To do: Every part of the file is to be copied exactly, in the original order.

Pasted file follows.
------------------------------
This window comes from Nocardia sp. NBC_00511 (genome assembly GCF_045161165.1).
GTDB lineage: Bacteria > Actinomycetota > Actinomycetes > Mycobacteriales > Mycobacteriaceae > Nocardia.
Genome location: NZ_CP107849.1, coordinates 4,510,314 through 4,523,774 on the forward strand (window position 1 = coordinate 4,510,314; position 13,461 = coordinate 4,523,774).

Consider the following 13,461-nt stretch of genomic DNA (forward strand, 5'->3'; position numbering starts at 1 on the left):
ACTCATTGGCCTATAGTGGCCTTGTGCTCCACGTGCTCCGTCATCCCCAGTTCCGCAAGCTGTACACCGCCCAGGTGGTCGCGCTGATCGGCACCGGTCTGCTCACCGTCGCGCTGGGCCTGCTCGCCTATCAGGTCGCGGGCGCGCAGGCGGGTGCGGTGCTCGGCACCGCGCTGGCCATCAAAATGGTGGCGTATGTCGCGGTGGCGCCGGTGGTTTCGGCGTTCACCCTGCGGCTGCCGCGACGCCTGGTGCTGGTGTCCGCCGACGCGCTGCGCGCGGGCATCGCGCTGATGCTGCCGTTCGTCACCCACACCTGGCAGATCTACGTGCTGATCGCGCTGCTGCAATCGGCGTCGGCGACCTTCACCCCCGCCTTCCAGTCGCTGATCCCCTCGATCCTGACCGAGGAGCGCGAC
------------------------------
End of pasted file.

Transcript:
This window comes from Nocardia sp. NBC_00511 (genome assembly GCF_045161165.1).
GTDB lineage: Bacteria > Actinomycetota > Actinomycetes > Mycobacteriales > Mycobacteriaceae > Nocardia.
Genome location: NZ_CP107849.1, coordinates 4,510,314 through 4,523,774 on the forward strand (window position 1 = coordinate 4,510,314; position 13,461 = coordinate 4,523,774).

Consider the following 13,461-nt stretch of genomic DNA (forward strand, 5'->3'; position numbering starts at 1 on the left):
ACTCATTGGCCTATAGTGGCCTTGTGCTCCACGTGCTCCGTCATCCCCAGTTCCGCAAGCTGTACACCGCCCAGGTGGTCGCGCTGATCGGCACCGGTCTGCTCACCGTCGCGCTGGGCCTGCTCGCCTATCAGGTCGCGGGCGCGCAGGCGGGTGCGGTGCTCGGCACCGCGCTGGCCATCAAAATGGTGGCGTATGTCGCGGTGGCGCCGGTGGTTTCGGCGTTCACCCTGCGGCTGCCGCGACGCCTGGTGCTGGTGTCCGCCGACGCGCTGCGCGCGGGCATCGCGCTGATGCTGCCGTTCGTCACCCACACCTGGCAGATCTACGTGCTGATCGCGCTGCTGCAATCGGCGTCGGCGACCTTCACCCCCGCCTTCCAGTCGCTGATCCCCTCGATCCTGACCGAGGAGCGCGAC